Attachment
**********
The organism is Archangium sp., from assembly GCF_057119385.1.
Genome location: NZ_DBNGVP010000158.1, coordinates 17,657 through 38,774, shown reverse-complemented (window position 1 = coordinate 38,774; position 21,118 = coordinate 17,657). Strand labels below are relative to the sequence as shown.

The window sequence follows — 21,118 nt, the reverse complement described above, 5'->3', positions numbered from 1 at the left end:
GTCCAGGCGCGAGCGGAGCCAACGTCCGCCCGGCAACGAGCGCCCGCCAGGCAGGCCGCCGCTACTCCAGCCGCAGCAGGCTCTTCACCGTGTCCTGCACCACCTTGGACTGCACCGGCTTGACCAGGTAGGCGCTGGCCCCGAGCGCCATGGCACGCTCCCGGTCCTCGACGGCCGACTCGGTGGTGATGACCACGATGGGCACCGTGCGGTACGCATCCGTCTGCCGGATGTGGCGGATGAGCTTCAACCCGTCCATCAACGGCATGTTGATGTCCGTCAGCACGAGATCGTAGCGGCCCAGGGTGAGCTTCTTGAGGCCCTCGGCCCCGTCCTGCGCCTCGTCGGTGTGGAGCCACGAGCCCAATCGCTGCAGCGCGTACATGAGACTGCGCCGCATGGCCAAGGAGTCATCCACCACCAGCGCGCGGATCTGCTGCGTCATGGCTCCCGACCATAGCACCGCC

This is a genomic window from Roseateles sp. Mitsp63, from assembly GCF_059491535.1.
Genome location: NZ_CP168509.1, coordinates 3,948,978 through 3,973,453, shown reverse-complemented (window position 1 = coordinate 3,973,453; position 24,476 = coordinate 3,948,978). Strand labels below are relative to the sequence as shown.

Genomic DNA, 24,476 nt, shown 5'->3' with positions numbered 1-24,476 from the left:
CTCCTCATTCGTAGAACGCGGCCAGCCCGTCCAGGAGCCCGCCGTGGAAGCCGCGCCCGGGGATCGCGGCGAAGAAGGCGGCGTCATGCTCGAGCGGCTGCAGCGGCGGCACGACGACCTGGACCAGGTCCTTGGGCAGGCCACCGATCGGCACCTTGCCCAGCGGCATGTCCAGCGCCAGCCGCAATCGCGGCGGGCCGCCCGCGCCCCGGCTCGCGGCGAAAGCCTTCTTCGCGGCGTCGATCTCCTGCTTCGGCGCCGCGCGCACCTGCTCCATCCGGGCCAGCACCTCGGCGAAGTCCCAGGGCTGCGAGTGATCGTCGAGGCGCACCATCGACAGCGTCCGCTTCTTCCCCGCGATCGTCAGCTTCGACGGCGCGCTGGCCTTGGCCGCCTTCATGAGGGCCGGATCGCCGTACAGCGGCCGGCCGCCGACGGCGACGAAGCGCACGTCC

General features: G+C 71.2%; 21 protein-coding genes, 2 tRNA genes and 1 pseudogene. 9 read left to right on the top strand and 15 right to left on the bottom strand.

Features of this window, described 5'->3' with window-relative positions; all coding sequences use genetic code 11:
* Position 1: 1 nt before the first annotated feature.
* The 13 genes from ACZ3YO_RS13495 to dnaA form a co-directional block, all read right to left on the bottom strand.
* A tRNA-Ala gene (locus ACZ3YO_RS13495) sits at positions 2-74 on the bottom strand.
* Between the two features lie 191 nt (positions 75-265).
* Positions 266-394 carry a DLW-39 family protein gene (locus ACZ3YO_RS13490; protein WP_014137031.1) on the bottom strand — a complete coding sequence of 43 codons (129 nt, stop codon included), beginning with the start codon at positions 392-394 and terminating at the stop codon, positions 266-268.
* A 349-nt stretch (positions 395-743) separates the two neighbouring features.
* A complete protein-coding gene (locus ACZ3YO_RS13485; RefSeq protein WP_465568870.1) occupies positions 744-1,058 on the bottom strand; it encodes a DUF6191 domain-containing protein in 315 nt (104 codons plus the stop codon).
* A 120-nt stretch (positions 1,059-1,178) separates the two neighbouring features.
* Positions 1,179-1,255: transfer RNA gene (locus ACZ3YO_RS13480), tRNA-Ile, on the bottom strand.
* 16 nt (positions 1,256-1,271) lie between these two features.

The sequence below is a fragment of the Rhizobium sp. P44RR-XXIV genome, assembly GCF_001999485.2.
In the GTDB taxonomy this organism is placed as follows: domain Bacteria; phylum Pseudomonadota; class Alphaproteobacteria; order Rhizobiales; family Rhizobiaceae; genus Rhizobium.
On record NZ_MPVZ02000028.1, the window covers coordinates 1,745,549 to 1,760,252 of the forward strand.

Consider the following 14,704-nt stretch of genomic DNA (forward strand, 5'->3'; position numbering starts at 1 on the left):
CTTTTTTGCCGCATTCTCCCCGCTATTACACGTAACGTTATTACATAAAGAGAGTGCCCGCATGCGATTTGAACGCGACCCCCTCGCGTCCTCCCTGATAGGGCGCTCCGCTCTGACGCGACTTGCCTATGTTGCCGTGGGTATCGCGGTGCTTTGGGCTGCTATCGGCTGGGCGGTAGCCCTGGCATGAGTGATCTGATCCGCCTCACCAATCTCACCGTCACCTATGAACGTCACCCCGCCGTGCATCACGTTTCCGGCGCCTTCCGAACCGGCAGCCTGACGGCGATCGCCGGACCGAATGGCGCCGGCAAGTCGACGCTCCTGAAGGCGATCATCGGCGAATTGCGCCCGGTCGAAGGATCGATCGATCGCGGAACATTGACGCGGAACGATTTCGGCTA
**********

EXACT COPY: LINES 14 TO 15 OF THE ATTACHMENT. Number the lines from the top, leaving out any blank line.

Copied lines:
* Between the two features lie 191 nt (positions 75-265).
* Positions 266-394 carry a DLW-39 family protein gene (locus ACZ3YO_RS13490; protein WP_014137031.1) on the bottom strand — a complete coding sequence of 43 codons (129 nt, stop codon included), beginning with the start codon at positions 392-394 and terminating at the stop codon, positions 266-268.